Alberta designer crowdfunds $110K for Tiny Ninjas board game

What started as a hobby for a Sylvan Lake, Alta. resident has turned into a business catering to thousands worldwide.

Sylvan Lake resident with 'lots of ideas' turns hobby into business venture

Ryan Leininger says his wife Layla has helped him develop his crowdfunded board games. (Ryan Leininger)

Ryan Leininger always liked board games but he never thought he'd design one.

"I've been a gamer my whole life and I just figured one day it'd be a fun project to kind of make my own."

What started as a hobby for the Sylvan Lake, Alta. resident has turned into a business catering to thousands worldwide.

Leininger, who runs a photography and video production company with his wife Layla, completed his second successful Kickstarter campaign in late May, drawing pledges from over 2,000 people.

His first game, Tiny Ninjas, raised just over $60,000 during its 2018 crowdfunding effort .

The sequel, Tiny Ninjas: Heroes, has raised $110,000.

"It just started with a piece of paper and a pen," Leininger said in an interview with CBC Edmonton's Radio Active on Wednesday. "[I] just started jotting down some ideas and cutting out some cards and play-testing."

Ryan Leininger designed Tiny Ninjas: Heroes to be a more complex sequel to his 2018 original, Tiny Ninjas. (Ryan Leininger)

Between then and now, research has been key to development, with the internet offering many avenues to better craft games and understand the market, Leininger said.

But drawing backers to a crowdfunding campaign is just the first step — many project creators mismanage the production process and more than a few have gone bankrupt. 

Leininger said counting the dollars and cents is crucial to success, even as the pandemic has made shipping a particular focal point.

"Being able to adapt to constantly changing global conditions is very important."

He said it's likely the success of his first campaign, and the eventual delivery of the product, that boosted Tiny Ninjas: Heroes.

"Running that first campaign, there was such a massive learning curve, and I really didn't know what to expect," he said. 

"So much is learned along the way."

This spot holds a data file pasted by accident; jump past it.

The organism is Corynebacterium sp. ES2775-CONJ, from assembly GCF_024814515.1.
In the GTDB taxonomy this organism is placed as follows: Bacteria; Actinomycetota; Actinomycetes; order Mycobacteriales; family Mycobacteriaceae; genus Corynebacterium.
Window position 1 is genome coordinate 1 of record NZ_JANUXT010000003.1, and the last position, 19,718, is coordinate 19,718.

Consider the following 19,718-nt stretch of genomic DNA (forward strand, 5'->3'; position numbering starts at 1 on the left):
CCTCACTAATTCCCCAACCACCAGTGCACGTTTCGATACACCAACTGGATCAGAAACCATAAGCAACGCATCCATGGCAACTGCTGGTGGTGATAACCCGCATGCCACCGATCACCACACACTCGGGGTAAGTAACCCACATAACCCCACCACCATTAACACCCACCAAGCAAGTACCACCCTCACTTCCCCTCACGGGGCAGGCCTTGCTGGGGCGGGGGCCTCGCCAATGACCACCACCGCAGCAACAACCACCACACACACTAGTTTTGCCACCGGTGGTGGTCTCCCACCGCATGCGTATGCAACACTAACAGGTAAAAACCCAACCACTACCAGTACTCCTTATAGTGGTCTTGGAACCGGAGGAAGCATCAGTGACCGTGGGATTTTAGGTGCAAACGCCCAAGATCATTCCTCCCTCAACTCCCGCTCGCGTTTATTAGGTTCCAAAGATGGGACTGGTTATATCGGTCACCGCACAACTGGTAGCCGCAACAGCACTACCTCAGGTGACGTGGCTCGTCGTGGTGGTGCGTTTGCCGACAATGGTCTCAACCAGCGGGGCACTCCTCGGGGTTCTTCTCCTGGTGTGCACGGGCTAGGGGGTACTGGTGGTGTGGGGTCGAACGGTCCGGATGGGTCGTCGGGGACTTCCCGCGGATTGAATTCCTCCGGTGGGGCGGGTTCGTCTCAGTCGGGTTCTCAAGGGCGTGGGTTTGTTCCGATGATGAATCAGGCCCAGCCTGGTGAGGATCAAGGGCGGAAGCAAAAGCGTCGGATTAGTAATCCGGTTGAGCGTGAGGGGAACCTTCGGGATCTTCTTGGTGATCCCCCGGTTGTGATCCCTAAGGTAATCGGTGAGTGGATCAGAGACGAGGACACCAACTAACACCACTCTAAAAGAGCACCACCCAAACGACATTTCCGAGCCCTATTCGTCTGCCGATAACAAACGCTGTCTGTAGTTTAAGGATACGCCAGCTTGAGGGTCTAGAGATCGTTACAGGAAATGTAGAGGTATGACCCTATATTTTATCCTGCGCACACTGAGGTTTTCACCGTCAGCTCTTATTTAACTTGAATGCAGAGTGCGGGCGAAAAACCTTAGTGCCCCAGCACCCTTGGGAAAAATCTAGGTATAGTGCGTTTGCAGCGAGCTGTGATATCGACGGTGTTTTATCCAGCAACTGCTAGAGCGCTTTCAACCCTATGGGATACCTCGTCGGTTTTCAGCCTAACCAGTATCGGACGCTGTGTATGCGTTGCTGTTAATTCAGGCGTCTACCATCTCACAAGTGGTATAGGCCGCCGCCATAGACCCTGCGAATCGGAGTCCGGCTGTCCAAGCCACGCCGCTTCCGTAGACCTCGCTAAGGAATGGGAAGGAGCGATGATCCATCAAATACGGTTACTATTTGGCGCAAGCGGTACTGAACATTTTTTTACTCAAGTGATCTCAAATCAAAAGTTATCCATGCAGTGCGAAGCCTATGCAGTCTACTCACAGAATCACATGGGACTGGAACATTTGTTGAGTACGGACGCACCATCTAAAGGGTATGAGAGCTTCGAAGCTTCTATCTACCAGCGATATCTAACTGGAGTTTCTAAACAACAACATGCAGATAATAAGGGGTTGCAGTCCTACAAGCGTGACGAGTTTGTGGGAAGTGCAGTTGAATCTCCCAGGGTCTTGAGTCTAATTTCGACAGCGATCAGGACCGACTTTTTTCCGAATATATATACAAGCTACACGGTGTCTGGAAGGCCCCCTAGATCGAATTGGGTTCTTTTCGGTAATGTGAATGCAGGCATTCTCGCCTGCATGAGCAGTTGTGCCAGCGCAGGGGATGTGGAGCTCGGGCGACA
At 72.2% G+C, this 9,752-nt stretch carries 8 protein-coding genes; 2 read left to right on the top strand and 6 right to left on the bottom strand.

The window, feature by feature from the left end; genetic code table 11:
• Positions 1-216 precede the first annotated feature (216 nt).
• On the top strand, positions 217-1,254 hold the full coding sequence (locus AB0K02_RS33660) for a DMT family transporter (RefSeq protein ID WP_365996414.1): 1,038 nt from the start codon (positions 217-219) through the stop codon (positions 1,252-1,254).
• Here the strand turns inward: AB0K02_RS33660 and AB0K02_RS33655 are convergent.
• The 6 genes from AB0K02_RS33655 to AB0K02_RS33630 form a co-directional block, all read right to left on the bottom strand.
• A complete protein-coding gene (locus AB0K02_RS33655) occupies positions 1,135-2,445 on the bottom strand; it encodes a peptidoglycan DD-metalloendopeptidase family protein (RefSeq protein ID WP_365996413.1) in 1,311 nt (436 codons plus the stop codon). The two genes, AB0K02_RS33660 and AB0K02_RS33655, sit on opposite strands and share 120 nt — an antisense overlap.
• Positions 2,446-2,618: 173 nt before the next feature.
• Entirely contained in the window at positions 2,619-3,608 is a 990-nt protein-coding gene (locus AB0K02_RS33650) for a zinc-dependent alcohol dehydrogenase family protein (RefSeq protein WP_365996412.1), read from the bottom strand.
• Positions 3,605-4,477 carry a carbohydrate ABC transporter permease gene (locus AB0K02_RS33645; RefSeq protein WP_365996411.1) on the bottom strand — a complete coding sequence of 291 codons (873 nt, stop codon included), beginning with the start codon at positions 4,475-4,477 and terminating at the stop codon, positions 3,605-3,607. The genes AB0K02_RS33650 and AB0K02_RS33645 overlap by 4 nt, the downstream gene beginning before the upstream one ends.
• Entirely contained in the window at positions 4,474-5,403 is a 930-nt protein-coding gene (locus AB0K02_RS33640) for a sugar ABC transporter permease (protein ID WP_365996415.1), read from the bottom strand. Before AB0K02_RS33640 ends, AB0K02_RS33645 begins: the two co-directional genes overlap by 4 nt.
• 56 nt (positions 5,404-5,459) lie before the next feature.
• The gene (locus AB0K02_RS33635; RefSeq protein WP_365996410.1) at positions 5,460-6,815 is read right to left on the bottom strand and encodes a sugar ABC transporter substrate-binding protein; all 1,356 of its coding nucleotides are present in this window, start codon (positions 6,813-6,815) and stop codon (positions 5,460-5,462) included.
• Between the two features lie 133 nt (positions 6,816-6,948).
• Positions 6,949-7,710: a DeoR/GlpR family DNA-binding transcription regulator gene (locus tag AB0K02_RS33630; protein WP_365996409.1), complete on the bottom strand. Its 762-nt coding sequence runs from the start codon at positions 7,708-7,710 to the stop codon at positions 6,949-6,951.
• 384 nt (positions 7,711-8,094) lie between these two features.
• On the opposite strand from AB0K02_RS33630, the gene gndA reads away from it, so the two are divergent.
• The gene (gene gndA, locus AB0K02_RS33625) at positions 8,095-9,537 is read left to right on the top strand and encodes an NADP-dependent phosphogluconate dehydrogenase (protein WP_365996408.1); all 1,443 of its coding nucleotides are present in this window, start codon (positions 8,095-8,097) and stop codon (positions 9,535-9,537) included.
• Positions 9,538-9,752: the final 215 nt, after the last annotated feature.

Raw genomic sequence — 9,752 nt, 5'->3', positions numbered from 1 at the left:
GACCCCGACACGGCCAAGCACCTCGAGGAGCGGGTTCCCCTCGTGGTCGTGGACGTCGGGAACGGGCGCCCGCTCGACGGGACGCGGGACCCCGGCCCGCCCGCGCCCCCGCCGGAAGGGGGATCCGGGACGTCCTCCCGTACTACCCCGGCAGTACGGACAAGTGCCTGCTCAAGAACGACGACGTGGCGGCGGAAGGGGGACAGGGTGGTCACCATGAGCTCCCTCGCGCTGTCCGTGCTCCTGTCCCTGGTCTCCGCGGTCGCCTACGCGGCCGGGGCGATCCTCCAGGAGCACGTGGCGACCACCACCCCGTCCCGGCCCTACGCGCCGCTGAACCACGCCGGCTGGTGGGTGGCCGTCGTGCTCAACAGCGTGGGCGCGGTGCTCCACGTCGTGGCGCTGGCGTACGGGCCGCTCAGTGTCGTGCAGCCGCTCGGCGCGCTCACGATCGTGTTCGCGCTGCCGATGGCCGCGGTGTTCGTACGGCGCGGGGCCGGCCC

Leininger isn't the first Alberta game designer to find success in crowdfunding. In 2017, Gordon Hamilton's Santorini board game raised over $700,000 on the Kickstarter platform. 

Criticism is integral

Leininger said it took about two years to design the original Tiny Ninjas, and another two years to design the sequel. That includes hours of taking the game out for play-testing.

Getting a game out there can be one of the biggest hurdles for would-be designers, he said. 

"Game design is still a form of creativity, it's a form of artwork," he said. "So people are afraid to kind of show people and get criticism and feedback, but that's an integral part of the process."

His advice? Be prepared for negative feedback.

"You've got to develop a bit of a thick skin and be prepared for people to not like your game," he said.

Tiny Ninjas is a 10-minute two-play battling card game. Its sequel is more strategic but still casual. The average game clocks in at around a half-hour, far different from some board games that can take hours to finish.

"You need to kind of zero in to the audience that you think it's kind of catered to, and really focus on their feedback because they're the ones that you're eventually going to be selling it to, mostly likely," Leininger said.

With two successful Kickstarter campaigns for his company, 2niverse, he said his hobby-turned-business won't be closing shop any time soon.

"I've got lots of plans for new games in the future as well."